British Rail’s Railfreight “moving brand” celebrated in new exhibition

Curated by Sea Design, the exhibition focuses on the geometric identity created by consultancy Roundel, which was used on British Rail’s freight trains in the 1980s and 1990s.

A new exhibition is opening in London that looks at the branding created for British Rail’s Railfreight division in the 1980s.

The visual identity for Railfreight – the company previously responsible for all freight operations on the British rail network – was completed by Roundel in 1987 and was used until the mid-1990s.

The coded, geometric symbols were based on fighter plane markings, and resulted in creating a “moving brand” that was “way ahead of its time”, says curator Bryan Edmondson.

Designed and curated by Edmondson’s London-based studio Sea Design, the exhibition has a personal motivation for the designer. His first job in design was at Roundel, joining in 1992 shortly after the Railfreight identity had started rolling out.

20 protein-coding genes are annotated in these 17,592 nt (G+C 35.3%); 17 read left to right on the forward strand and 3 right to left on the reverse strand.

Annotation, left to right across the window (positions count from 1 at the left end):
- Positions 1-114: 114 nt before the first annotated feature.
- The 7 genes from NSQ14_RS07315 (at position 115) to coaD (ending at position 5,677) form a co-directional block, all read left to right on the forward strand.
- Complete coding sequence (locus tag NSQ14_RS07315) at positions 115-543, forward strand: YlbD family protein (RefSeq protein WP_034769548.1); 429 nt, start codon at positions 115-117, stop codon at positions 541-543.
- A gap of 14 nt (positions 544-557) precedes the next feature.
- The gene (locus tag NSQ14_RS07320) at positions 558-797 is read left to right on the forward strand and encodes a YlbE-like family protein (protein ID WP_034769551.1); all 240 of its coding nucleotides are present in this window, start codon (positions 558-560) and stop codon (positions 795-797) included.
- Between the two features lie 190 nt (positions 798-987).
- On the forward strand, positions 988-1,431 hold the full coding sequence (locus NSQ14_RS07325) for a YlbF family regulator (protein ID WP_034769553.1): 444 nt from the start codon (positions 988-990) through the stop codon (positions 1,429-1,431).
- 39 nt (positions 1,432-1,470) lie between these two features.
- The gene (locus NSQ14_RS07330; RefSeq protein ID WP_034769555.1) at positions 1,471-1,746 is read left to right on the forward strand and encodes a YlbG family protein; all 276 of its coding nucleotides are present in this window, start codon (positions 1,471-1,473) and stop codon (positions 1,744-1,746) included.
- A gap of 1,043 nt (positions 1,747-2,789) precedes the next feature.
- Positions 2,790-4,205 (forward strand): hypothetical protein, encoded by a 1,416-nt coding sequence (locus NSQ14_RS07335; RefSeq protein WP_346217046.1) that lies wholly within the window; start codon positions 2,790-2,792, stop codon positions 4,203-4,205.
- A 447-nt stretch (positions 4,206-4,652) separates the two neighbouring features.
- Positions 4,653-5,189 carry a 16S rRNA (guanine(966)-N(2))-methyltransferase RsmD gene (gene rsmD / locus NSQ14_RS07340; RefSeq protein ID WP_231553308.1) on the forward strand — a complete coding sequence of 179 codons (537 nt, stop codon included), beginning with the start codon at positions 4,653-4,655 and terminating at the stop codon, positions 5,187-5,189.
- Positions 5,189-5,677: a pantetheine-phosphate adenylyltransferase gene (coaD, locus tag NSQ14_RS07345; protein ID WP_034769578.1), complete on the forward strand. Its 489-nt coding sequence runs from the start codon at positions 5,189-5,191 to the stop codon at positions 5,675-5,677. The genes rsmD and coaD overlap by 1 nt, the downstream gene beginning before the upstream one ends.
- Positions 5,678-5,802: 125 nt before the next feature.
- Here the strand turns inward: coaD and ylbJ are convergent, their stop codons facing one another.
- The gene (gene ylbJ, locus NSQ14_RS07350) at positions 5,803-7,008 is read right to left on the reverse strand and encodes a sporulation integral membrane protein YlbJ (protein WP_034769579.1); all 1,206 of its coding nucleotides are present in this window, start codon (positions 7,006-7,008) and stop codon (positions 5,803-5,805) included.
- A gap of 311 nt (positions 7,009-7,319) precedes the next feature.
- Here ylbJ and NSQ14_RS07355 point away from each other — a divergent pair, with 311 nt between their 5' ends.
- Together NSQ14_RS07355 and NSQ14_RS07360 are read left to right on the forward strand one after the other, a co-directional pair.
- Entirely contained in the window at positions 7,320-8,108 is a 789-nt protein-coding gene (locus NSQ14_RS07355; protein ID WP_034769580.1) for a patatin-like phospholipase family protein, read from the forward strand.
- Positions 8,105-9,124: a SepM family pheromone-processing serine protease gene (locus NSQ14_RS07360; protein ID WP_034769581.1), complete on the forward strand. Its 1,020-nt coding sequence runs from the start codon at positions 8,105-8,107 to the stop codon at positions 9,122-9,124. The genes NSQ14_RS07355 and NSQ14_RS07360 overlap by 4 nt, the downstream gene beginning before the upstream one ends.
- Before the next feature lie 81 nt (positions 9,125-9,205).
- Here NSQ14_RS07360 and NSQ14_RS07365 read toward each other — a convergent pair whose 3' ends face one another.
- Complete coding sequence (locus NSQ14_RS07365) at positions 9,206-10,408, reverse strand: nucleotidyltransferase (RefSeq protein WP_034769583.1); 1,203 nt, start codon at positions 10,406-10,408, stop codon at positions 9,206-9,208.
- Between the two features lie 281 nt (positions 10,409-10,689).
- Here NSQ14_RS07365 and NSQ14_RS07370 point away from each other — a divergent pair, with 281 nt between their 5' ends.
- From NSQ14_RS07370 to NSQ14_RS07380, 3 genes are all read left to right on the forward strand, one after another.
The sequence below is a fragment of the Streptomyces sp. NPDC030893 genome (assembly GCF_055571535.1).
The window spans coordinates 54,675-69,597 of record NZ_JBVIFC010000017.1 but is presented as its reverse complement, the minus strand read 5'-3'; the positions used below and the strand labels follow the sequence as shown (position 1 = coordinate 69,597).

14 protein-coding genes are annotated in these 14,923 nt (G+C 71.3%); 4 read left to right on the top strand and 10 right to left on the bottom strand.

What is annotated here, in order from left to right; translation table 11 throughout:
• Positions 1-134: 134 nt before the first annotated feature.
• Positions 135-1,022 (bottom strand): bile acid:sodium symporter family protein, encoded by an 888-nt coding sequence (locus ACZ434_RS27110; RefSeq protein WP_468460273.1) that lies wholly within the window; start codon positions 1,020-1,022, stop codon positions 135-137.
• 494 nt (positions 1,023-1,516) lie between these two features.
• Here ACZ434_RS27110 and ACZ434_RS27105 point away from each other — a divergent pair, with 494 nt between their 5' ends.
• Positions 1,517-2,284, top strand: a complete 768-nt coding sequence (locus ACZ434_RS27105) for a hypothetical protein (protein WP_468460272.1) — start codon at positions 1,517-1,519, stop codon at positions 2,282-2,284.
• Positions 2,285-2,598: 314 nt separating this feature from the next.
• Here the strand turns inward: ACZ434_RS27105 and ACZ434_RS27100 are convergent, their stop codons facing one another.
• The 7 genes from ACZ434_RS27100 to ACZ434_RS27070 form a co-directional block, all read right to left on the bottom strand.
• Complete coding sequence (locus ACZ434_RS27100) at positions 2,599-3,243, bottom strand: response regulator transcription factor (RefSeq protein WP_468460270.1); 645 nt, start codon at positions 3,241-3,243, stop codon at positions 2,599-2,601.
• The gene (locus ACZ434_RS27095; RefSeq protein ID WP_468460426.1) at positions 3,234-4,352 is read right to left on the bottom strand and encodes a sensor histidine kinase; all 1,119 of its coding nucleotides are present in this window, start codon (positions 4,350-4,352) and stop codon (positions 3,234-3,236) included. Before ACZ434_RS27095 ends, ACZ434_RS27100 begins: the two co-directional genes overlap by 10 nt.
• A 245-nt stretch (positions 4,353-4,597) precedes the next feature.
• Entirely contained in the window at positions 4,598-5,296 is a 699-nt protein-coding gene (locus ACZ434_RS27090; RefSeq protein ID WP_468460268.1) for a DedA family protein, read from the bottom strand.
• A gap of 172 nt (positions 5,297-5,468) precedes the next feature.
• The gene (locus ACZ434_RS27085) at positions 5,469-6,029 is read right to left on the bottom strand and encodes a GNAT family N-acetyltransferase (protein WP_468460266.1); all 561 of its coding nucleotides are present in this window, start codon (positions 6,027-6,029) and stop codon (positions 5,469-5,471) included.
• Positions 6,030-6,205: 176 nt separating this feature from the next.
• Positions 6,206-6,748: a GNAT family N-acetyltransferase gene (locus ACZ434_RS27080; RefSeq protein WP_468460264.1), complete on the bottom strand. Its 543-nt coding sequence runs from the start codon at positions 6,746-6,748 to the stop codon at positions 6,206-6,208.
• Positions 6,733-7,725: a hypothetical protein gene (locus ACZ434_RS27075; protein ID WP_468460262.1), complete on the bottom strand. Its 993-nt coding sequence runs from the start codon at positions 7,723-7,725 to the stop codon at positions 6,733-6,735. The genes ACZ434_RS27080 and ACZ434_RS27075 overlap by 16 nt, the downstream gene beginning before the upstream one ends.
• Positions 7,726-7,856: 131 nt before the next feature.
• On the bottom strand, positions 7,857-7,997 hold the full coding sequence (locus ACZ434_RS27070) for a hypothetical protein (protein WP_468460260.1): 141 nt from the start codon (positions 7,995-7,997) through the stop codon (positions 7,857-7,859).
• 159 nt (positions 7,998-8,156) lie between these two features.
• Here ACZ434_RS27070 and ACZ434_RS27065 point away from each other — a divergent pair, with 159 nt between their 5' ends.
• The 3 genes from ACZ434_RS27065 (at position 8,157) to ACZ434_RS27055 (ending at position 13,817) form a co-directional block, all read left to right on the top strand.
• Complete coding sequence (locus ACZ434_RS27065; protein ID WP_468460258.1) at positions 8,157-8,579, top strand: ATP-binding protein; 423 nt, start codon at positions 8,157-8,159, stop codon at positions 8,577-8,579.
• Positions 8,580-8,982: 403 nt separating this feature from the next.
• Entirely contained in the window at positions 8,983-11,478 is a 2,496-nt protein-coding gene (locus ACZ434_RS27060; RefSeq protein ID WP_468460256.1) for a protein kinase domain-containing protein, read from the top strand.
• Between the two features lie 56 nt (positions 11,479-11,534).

“It is a very personal project,” says Edmondson. “The work still stands the test of time and is an oddly restrained, modernist identity considering it was created in the ‘big’ era of the 1980s.”

The exhibition focuses largely on printed materials such as identity guidelines, livery manuals, brochures, calendars, signage and the livery itself. The consultancy also tracked down and excavated an existing piece of depot signage from a location in Hampshire, which is on display.

Edmondson says he already had several items in his own collection, but most of the designs on display have been loaned by the former Roundel team with the support of the National Railway Museum.

Design for Rail is on display from 22-26 February 2018 at D&AD, 64 Cheshire Street, London E2 6EH. Entry is free. For more information, head here.

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  • mike dempsey February 21, 2018 at 9:38 am

    This was, and still is, a wonderful piece of work by Roundel back then in the late 1980’s. And what an absolute waste to have jettisoned it. It would still look so startling and distinguished if it were in use today. All the British rail brands are a design embarrassment.

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